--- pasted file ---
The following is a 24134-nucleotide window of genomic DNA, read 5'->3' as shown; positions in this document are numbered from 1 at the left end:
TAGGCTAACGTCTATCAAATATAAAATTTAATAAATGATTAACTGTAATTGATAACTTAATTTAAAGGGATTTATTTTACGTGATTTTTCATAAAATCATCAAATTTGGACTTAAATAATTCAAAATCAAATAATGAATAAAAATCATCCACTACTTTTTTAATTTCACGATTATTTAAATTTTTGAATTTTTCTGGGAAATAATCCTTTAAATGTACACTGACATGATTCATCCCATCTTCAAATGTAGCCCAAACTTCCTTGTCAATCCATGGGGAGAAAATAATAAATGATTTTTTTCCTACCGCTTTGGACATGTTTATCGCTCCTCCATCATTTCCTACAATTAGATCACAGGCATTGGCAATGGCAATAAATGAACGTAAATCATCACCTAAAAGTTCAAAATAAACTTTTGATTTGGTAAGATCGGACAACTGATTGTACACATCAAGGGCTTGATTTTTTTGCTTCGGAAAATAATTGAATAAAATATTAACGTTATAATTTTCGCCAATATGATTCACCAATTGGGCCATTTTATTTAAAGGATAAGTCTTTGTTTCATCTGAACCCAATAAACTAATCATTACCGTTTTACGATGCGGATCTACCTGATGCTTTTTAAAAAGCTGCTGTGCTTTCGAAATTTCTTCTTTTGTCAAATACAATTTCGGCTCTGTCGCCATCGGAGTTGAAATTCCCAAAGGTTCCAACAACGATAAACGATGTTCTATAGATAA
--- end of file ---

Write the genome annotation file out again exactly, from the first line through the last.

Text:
The following is a 24134-nucleotide window of genomic DNA, read 5'->3' as shown; positions in this document are numbered from 1 at the left end:
TAGGCTAACGTCTATCAAATATAAAATTTAATAAATGATTAACTGTAATTGATAACTTAATTTAAAGGGATTTATTTTACGTGATTTTTCATAAAATCATCAAATTTGGACTTAAATAATTCAAAATCAAATAATGAATAAAAATCATCCACTACTTTTTTAATTTCACGATTATTTAAATTTTTGAATTTTTCTGGGAAATAATCCTTTAAATGTACACTGACATGATTCATCCCATCTTCAAATGTAGCCCAAACTTCCTTGTCAATCCATGGGGAGAAAATAATAAATGATTTTTTTCCTACCGCTTTGGACATGTTTATCGCTCCTCCATCATTTCCTACAATTAGATCACAGGCATTGGCAATGGCAATAAATGAACGTAAATCATCACCTAAAAGTTCAAAATAAACTTTTGATTTGGTAAGATCGGACAACTGATTGTACACATCAAGGGCTTGATTTTTTTGCTTCGGAAAATAATTGAATAAAATATTAACGTTATAATTTTCGCCAATATGATTCACCAATTGGGCCATTTTATTTAAAGGATAAGTCTTTGTTTCATCTGAACCCAATAAACTAATCATTACCGTTTTACGATGCGGATCTACCTGATGCTTTTTAAAAAGCTGCTGTGCTTTCGAAATTTCTTCTTTTGTCAAATACAATTTCGGCTCTGTCGCCATCGGAGTTGAAATTCCCAAAGGTTCCAACAACGATAAACGATGTTCTATAGATAA